CHARLOTTESVILLE, Va. — University of Virginia lacrosse player Yeardley Love was so angry at George Huguely V in the days before she was killed that she hit him with her purse, spilling its contents all over the floor, according to court documents released Wednesday.
Love, 22, a Cockeysville resident and graduate of Notre Dame Preparatory School, left Huguely's off-campus apartment without some items from the thrown purse, including her cell phone, forcing the former couple to communicate via e-mail, the documents say. Love showed a teammate an e-mail Huguely sent to her, the papers say. The contents of the e-mail were redacted from the court papers, but a source who spoke to that teammate said the e-mail, viewed on April 30, was described as threatening.
Huguely, 22, a Chevy Chase native who also played lacrosse at the school, is charged with first-degree murder in Love's death May 3. Police say Huguely banged Love's head against the wall of her room during an altercation.
The court papers -- affidavits in support of search warrants -- were released Wednesday by the Charlottesville Circuit Court as part of an agreement with news organizations. The documents were partly redacted and indicate what police found in searches of two Apple laptop computers seized from Huguely's bedroom the day Love was killed.
According to the affidavits, a witness told police May 4 that Love had told her about an e-mail Huguely sent the previous week. The witness, who was not identified in the court papers, told police she might have seen the e-mail while she and Love were in Chicago. The Virginia women's lacrosse team played April 30 at Northwestern University in Evanston, Ill.
Aboard the team bus to the game, Love retrieved a threatening e-mail Huguely had sent her and showed it to teammates, according to a source close to some of the lacrosse players.
After the fight at Love's off-campus apartment the night she was killed, Huguely took Love's personal computer, according to court papers released earlier in the investigation. Huguely told police he threw her computer in the trash.
Detectives recovered the computer shortly after in a trash bin in Charlottesville, according to the affidavit released Wednesday.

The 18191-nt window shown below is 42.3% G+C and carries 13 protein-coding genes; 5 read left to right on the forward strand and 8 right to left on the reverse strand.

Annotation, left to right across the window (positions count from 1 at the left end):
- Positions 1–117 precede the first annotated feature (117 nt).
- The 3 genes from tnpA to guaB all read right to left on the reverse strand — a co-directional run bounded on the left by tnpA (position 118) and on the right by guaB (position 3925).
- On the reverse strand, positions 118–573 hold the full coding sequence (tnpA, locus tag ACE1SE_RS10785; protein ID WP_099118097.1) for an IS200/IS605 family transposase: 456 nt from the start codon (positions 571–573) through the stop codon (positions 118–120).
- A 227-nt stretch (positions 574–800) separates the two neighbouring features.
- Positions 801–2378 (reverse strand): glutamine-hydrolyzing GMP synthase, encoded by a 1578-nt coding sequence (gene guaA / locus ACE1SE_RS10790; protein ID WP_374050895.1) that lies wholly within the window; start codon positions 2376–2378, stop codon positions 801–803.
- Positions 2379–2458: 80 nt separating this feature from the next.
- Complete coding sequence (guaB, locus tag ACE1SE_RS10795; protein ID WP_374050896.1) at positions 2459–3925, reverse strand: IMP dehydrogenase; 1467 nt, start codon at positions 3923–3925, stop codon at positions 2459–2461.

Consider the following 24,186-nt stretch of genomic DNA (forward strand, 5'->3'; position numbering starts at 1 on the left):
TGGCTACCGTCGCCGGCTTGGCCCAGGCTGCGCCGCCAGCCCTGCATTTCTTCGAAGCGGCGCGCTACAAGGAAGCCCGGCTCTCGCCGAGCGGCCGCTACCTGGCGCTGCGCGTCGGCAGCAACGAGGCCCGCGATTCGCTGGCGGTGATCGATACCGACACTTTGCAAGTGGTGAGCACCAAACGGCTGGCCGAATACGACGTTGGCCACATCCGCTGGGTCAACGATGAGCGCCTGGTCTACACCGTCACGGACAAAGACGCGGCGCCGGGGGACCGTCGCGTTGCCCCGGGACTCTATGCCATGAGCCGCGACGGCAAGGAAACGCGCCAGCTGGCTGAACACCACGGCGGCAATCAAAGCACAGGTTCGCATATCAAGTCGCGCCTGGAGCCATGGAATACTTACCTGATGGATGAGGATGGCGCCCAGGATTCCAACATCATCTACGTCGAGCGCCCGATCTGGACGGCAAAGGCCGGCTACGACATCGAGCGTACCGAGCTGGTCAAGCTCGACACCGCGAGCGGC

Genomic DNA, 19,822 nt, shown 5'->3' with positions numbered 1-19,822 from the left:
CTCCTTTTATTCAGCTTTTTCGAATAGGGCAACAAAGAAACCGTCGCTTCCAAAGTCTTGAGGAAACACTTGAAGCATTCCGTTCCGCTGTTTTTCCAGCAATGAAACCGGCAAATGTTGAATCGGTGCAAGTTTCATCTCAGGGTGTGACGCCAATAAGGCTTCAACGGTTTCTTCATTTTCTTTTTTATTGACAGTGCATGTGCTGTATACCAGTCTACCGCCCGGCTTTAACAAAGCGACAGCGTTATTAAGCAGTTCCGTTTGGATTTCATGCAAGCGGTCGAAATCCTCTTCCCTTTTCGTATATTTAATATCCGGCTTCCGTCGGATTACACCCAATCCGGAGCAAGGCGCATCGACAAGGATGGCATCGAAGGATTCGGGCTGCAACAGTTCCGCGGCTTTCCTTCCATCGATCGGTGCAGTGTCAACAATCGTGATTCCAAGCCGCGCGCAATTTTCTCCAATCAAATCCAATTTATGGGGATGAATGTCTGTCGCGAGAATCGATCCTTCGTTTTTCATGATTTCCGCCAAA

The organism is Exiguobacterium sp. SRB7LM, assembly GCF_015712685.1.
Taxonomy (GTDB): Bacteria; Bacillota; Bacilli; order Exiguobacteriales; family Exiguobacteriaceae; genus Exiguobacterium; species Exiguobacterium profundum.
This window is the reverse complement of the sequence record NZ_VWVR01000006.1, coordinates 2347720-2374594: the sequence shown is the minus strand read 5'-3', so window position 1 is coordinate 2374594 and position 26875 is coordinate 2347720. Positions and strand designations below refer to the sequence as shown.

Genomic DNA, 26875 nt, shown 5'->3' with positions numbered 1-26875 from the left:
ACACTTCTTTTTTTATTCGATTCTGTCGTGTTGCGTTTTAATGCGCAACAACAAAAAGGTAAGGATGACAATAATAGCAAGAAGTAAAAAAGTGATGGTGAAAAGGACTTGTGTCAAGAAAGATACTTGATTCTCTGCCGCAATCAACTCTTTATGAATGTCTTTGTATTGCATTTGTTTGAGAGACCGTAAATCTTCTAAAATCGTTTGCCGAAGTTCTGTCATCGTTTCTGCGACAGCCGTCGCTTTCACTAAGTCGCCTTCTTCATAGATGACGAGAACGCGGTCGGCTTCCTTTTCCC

A forensic search of Love's computer revealed fragments of an e-mail with a statement that was redacted in the affidavit. A fragmented e-mail is "a partial portion of an e-mail that has been retrieved from the deleted files of a computer that was previously sent or received," according to the affidavit.
Police believe the e-mail was sent in response to Huguely's. Two other witnesses told police of the e-mail exchange between Huguely and Love, court papers say.
Witnesses told police that Love lost her cell phone and a camera after a verbal argument with Huguely at his apartment in the days before she was killed. A friend of Love's told police she witnessed an altercation between Love and Huguely "a few days before Love's death," according to the affidavit.
"She stated that Love and Huguely were arguing and Love hit Huguely with her purse," the affidavit said. The witness, whose named was redacted, "stated that when Love's purse hit Huguely all her stuff flew out of her purse."
The witness helped Love collect her belongings and leave. Love later told the unnamed witness that she was missing her camera and cell phone and that she thought the items had been left at Huguely's apartment, according to the affidavit.
The witness said Love asked her to go to Huguely's apartment and get the items, which she tried to do. The affidavit said she found the camera but not the cell phone.